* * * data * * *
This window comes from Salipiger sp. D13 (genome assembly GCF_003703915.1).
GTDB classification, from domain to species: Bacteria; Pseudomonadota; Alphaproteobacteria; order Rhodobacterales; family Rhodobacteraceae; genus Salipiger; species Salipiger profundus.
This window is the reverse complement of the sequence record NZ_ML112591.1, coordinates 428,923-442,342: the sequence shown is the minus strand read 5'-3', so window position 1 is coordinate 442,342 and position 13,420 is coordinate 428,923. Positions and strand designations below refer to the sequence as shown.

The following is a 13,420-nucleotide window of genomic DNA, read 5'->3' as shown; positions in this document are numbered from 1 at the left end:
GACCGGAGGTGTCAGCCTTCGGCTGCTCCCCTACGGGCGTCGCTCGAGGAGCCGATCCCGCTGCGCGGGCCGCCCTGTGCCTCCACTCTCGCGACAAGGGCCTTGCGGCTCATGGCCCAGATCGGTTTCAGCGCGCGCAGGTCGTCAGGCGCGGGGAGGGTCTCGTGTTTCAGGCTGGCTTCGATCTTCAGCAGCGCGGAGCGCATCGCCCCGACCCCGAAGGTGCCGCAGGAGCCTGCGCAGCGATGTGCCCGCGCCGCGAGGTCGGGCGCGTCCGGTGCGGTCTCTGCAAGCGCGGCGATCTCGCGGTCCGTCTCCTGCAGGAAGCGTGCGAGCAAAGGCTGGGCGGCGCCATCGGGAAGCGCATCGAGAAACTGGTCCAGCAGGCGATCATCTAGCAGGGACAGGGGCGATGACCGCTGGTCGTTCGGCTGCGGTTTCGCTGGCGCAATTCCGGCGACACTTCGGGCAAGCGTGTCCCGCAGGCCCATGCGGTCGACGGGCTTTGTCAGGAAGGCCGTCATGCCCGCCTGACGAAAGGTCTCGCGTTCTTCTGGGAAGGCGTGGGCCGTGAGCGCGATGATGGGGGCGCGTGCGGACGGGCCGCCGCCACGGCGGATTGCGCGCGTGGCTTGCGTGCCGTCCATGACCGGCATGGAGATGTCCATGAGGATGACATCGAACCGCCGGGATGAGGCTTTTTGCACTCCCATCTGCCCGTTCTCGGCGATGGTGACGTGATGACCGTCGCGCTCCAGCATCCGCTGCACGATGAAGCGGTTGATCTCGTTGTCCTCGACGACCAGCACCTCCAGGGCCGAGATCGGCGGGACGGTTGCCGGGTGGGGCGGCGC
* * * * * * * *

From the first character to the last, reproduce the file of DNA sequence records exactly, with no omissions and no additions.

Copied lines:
This window comes from Salipiger sp. D13 (genome assembly GCF_003703915.1).
GTDB classification, from domain to species: Bacteria; Pseudomonadota; Alphaproteobacteria; order Rhodobacterales; family Rhodobacteraceae; genus Salipiger; species Salipiger profundus.
This window is the reverse complement of the sequence record NZ_ML112591.1, coordinates 428,923-442,342: the sequence shown is the minus strand read 5'-3', so window position 1 is coordinate 442,342 and position 13,420 is coordinate 428,923. Positions and strand designations below refer to the sequence as shown.

The following is a 13,420-nucleotide window of genomic DNA, read 5'->3' as shown; positions in this document are numbered from 1 at the left end:
GACCGGAGGTGTCAGCCTTCGGCTGCTCCCCTACGGGCGTCGCTCGAGGAGCCGATCCCGCTGCGCGGGCCGCCCTGTGCCTCCACTCTCGCGACAAGGGCCTTGCGGCTCATGGCCCAGATCGGTTTCAGCGCGCGCAGGTCGTCAGGCGCGGGGAGGGTCTCGTGTTTCAGGCTGGCTTCGATCTTCAGCAGCGCGGAGCGCATCGCCCCGACCCCGAAGGTGCCGCAGGAGCCTGCGCAGCGATGTGCCCGCGCCGCGAGGTCGGGCGCGTCCGGTGCGGTCTCTGCAAGCGCGGCGATCTCGCGGTCCGTCTCCTGCAGGAAGCGTGCGAGCAAAGGCTGGGCGGCGCCATCGGGAAGCGCATCGAGAAACTGGTCCAGCAGGCGATCATCTAGCAGGGACAGGGGCGATGACCGCTGGTCGTTCGGCTGCGGTTTCGCTGGCGCAATTCCGGCGACACTTCGGGCAAGCGTGTCCCGCAGGCCCATGCGGTCGACGGGCTTTGTCAGGAAGGCCGTCATGCCCGCCTGACGAAAGGTCTCGCGTTCTTCTGGGAAGGCGTGGGCCGTGAGCGCGATGATGGGGGCGCGTGCGGACGGGCCGCCGCCACGGCGGATTGCGCGCGTGGCTTGCGTGCCGTCCATGACCGGCATGGAGATGTCCATGAGGATGACATCGAACCGCCGGGATGAGGCTTTTTGCACTCCCATCTGCCCGTTCTCGGCGATGGTGACGTGATGACCGTCGCGCTCCAGCATCCGCTGCACGATGAAGCGGTTGATCTCGTTGTCCTCGACGACCAGCACCTCCAGGGCCGAGATCGGCGGGACGGTTGCCGGGTGGGGCGGCGC